A very grey and rainy morning at 10am saw me leaving home for my Easter break in North Wales at a camp site I'd never been to before. I'd originally wanted to go to Station Camp Site at Carrog where I stayed last Easter but there were no hook-up pitches available when I phoned to book; I wanted to stay in roughly the same area though, and an internet search had come up with this one - Felin Uchaf. Although it seemed to be almost in the middle of nowhere it was only about four miles from Carrog and just two miles from the village of Corwen with it's shops and cafes; the lovely lady I spoke to on the phone said there was a hook-up pitch available so that would do for me.
As my pitch wouldn't be available until noon there was no point setting out too early, hence the later-than-usual start. With not much traffic on the roads the driving was easy, though the grey skies and rain continued for most of my journey - and so did Poppie's voice. Apart from the day I brought her home last October this was her first long trip in my van and she certainly let me know; whinge, whinge, whinge, squeak, squeak, whinge - it carried on for well over an hour before she finally settled down. Approaching Llangollen, and about twelve miles from my final destination, the rain stopped and faint bits of blue sky started appearing between the clouds so I kept my fingers crossed that this was the sign of a good weekend to come.
At the far side of Corwen I took a left turn off the A5 and another two miles brought me to the tiny village of Cynwyd; a second left turn by the local shop took me along a single track road heading up into the Berwyn mountains and about a quarter of a mile further on I came to the farm track leading to the site - it had taken exactly two hours to get there. Through a gate at the far end of the site was a small wooden cabin which acted as reception, and booking in with the very friendly site owner, Gwyn, I was given pitch no. 1 nearest the gate. Once I'd decided which way round I was going to put the tent I got started on building and sorting out my home for the next few days, then with that done I was able to take stock of my surroundings.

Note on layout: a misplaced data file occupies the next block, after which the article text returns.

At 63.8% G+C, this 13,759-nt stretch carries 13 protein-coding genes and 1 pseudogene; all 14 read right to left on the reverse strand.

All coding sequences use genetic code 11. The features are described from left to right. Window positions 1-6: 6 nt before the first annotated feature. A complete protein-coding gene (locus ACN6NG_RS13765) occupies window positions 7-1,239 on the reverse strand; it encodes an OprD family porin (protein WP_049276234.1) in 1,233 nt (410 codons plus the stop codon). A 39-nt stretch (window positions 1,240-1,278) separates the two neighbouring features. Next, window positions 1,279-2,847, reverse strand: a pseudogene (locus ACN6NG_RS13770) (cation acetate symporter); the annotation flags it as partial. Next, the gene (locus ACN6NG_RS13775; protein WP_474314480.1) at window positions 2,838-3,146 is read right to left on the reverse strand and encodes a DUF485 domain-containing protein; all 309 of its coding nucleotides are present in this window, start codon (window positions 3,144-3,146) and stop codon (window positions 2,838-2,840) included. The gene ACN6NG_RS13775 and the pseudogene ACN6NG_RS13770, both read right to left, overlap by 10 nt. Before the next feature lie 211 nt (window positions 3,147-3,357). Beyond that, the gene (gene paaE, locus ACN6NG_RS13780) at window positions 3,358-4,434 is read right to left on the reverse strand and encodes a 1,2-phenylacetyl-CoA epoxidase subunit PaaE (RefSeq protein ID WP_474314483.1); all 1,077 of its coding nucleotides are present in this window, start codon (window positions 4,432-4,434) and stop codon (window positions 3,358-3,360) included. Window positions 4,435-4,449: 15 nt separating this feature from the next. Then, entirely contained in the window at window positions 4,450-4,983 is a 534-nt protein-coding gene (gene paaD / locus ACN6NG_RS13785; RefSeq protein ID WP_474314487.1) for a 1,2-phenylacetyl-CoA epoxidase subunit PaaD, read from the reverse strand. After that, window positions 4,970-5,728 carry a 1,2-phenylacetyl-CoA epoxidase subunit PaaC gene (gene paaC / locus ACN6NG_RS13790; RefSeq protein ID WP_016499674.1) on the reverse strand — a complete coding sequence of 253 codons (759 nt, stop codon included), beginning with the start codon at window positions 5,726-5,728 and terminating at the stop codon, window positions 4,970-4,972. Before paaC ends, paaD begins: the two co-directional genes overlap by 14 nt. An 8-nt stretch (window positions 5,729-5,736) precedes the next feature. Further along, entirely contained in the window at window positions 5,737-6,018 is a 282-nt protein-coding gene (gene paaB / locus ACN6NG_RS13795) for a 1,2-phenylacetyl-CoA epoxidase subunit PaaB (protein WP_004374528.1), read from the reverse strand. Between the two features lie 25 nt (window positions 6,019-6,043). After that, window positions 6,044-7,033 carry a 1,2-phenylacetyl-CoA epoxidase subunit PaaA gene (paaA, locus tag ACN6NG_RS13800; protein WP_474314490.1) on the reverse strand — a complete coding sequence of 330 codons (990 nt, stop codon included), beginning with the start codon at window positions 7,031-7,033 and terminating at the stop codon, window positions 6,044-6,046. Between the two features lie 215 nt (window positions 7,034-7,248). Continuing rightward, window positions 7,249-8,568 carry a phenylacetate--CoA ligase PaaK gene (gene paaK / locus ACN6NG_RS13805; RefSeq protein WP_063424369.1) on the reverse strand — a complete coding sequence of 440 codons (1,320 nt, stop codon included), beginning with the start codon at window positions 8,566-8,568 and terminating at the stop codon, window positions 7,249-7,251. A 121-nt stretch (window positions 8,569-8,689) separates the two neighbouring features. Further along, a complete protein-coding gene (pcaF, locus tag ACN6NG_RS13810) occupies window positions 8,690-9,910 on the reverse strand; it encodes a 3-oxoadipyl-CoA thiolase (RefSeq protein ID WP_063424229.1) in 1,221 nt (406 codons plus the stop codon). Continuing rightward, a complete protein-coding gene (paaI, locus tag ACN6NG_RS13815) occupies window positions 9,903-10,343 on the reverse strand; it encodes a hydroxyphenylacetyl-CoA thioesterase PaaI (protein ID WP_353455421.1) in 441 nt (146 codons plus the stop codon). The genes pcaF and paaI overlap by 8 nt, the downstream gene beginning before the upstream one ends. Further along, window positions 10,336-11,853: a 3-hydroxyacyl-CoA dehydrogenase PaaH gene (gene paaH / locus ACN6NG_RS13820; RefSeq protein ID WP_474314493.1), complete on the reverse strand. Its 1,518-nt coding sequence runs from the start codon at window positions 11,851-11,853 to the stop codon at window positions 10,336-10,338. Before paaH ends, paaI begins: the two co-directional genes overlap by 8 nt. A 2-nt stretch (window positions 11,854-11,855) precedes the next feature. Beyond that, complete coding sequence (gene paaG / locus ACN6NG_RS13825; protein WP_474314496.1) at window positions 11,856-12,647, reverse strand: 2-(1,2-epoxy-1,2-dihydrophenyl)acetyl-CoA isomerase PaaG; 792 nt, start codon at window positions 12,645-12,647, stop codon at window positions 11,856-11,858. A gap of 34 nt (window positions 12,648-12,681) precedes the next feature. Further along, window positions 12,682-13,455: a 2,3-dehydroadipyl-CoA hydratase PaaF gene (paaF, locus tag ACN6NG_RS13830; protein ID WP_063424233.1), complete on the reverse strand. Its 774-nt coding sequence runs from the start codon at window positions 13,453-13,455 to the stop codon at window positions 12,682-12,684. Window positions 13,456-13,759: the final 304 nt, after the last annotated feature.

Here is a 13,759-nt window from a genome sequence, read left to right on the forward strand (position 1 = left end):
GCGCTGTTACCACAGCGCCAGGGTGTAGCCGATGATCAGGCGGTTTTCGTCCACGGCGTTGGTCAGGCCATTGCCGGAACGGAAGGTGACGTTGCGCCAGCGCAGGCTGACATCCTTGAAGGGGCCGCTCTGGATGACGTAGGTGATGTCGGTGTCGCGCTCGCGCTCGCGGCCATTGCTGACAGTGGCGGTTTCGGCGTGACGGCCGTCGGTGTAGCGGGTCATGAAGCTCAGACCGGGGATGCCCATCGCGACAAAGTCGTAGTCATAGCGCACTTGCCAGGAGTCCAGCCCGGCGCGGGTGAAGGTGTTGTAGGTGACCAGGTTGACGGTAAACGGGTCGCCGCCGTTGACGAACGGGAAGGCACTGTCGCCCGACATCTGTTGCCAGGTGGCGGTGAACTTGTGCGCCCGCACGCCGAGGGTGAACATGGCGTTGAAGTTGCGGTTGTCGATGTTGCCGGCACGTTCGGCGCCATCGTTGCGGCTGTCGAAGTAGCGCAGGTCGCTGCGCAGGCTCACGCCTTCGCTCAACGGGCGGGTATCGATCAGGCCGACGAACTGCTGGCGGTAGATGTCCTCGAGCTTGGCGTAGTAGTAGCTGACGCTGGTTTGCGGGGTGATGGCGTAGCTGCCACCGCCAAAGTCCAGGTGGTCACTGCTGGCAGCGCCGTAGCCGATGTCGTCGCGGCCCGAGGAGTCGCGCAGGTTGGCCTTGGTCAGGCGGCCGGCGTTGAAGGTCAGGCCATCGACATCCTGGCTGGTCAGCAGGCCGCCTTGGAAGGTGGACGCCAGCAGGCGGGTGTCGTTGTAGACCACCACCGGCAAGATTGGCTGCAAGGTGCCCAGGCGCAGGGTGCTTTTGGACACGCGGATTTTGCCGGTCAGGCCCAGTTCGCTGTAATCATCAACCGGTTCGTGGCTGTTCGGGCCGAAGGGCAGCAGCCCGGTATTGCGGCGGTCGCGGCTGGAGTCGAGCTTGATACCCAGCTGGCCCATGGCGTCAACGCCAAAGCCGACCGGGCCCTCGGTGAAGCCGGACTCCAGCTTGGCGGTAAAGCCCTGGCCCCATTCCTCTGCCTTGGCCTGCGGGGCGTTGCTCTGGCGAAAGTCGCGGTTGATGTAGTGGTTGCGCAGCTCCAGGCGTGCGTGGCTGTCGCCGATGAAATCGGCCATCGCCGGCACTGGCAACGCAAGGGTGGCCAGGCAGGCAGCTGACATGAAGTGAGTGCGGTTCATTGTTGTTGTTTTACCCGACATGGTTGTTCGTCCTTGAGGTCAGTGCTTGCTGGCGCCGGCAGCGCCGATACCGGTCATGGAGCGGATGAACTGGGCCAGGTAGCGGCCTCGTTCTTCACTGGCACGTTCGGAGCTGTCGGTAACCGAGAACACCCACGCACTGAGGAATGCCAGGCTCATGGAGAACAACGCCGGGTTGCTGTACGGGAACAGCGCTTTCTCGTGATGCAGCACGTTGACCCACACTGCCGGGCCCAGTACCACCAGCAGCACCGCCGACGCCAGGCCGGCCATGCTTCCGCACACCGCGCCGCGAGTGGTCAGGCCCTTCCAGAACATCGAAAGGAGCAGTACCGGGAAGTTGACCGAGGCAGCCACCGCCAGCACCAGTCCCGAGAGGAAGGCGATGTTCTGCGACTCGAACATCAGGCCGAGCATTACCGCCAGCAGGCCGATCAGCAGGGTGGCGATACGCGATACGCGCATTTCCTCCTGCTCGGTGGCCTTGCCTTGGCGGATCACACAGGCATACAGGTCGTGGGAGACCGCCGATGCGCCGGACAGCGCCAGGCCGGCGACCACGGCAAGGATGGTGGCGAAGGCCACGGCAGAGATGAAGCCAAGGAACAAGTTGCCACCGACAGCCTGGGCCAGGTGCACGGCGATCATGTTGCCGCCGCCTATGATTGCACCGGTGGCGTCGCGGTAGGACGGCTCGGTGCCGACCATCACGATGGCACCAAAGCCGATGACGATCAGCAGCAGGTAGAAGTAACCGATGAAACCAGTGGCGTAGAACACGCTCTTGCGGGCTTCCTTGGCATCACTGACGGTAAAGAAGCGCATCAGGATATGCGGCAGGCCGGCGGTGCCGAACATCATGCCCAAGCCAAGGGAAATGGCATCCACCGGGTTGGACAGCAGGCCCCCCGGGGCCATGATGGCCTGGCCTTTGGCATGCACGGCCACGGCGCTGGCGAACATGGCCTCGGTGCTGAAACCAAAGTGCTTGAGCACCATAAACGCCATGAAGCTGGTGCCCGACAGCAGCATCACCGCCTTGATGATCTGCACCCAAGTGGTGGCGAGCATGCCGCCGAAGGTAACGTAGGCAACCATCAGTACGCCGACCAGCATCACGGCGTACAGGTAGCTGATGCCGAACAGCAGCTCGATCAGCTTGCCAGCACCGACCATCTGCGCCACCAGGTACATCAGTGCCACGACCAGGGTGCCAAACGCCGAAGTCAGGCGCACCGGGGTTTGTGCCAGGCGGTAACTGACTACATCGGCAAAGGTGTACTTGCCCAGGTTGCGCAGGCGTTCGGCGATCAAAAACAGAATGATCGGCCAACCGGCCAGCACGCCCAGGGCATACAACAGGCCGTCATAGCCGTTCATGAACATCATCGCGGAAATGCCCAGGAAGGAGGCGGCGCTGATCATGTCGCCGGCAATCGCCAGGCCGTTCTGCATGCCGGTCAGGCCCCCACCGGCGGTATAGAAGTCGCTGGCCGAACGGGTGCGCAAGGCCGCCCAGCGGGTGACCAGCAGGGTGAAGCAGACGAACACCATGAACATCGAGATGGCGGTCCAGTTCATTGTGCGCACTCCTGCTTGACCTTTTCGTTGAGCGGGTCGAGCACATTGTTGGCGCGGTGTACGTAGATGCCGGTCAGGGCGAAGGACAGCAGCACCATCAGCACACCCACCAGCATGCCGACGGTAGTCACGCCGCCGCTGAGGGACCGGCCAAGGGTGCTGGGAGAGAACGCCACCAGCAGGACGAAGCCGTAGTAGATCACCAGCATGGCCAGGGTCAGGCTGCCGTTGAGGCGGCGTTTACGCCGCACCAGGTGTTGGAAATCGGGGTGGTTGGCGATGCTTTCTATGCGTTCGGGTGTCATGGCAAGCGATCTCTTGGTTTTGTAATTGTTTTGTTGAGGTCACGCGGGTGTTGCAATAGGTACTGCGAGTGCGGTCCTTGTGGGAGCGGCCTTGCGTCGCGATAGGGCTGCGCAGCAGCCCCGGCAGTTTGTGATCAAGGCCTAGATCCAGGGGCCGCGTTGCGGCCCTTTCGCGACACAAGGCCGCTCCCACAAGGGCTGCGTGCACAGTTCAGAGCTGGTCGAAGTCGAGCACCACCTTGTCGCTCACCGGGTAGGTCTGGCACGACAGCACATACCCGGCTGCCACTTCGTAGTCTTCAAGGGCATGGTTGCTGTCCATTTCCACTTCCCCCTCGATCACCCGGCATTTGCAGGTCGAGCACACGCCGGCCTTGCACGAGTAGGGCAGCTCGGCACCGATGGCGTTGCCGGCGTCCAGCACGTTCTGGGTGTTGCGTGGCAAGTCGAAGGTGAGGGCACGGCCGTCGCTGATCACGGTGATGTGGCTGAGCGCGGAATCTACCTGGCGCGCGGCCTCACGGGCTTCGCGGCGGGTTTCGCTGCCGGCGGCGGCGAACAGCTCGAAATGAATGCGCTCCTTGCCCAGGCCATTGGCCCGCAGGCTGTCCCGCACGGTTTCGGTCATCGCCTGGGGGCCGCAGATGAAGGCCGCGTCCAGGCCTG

The site itself had decent-sized pitches on either side of the access track leading from the entrance, and across the far side was a steep bank leading up to the single track road; down below the site on the other side was a small river and I'd been told that there was a waterfall not far away - that was something I could seek out during the next few days. The whole place was surrounded by trees, and other than the voices of a few other campers I could hear nothing but birdsong and the sound of the river - I was going to like this little place.
The rest of the day was spent chatting to my camping neighbours and relaxing with a book, then as the evening light started to fade I took Sophie and Poppie for a walk through the site and along the track to the entrance and back; it was much earlier than I would usually walk them but with no lights on the site I wanted to be back in the tent before it went completely dark. With no tv to watch - there was no signal without having a satellite dish - I spent some more time with my book then retreated to my bed for an early night, with fingers crossed for some good photography weather the following day.
- Hi! I'm Eunice and I live in Bolton, Lancashire, with my two dogs Sophie and Sugar and an assortment of cats - well it used to be Sophie and Sugar, now it's Sophie and Poppie. I first began camping back in 1997 when my then partner took me to Anglesey for my birthday weekend. We slept in the back of the car - a hatchback - using the cushions off the settee at home as a mattress, and cooked and brewed up on a single burner camping stove. The site was good, the views were great, the weather fantastic and I was completely hooked. Following that weekend we got a two-man tent and some proper accessories and returned to Anglesey two weeks later, then over time we progressed to a three-man tent followed by an old trailer tent, then a new trailer tent, a campervan and finally a caravan. When my partner decided that the grass was greener on the other side of the street - literally - in April 2009 and I suddenly found myself alone after fifteen years, I decided there was no way I was going to give up camping and caravanning if I could cope on my own. This blog is the story of my travels, trials and tribulations since becoming a solo camper - I hope you like it